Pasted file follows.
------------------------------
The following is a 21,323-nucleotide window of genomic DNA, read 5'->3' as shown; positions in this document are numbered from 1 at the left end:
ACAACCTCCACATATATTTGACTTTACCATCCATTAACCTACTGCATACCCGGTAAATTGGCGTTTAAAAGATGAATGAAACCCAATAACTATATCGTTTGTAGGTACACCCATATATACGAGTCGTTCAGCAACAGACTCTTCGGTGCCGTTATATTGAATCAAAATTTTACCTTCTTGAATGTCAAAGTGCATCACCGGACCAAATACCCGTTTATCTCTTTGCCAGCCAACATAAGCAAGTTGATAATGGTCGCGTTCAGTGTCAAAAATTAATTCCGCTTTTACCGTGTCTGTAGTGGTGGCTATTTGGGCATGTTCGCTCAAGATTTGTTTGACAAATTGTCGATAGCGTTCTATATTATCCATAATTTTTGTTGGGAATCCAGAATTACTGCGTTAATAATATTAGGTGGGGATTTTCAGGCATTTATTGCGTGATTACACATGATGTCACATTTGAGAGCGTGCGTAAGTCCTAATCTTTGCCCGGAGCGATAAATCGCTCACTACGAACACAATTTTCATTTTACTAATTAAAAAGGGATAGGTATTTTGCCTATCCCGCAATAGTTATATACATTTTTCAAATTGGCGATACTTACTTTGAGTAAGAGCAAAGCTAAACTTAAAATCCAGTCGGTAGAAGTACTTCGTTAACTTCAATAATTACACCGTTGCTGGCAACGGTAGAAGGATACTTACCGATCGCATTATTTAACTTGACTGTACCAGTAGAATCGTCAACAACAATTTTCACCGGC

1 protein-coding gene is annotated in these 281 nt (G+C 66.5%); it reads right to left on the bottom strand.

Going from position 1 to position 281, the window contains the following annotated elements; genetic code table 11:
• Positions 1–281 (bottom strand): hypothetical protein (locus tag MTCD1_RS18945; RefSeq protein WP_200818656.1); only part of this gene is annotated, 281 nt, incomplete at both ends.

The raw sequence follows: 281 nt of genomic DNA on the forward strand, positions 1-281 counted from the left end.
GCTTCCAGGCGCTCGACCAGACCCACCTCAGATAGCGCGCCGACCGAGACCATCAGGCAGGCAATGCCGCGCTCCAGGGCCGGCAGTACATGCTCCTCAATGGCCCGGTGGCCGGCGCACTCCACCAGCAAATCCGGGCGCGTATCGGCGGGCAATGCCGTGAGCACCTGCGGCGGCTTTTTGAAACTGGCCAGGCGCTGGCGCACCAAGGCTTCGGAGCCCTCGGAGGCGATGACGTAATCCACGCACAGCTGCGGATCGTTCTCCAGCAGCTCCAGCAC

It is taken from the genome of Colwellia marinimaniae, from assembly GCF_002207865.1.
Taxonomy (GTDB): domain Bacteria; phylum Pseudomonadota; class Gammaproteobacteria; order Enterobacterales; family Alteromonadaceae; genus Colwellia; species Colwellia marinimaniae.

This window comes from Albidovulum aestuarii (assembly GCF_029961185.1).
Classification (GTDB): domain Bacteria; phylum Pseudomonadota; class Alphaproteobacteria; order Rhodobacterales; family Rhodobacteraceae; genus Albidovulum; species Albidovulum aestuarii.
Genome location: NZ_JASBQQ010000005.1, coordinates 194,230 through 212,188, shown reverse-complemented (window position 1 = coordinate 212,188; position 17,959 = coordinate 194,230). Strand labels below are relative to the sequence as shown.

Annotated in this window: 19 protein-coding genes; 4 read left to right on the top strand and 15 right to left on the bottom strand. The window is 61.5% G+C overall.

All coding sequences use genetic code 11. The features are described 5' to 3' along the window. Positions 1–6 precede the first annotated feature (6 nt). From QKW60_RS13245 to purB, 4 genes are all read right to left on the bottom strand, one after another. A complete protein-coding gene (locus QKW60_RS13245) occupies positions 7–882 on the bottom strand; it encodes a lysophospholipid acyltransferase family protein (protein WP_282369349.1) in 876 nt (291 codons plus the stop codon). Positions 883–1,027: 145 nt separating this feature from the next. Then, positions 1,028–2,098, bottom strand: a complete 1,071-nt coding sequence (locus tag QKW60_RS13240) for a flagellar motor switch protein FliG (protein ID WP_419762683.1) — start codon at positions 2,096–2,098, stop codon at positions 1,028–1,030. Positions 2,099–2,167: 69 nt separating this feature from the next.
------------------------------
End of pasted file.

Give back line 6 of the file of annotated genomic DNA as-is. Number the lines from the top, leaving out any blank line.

The raw sequence follows: 281 nt of genomic DNA on the forward strand, positions 1-281 counted from the left end.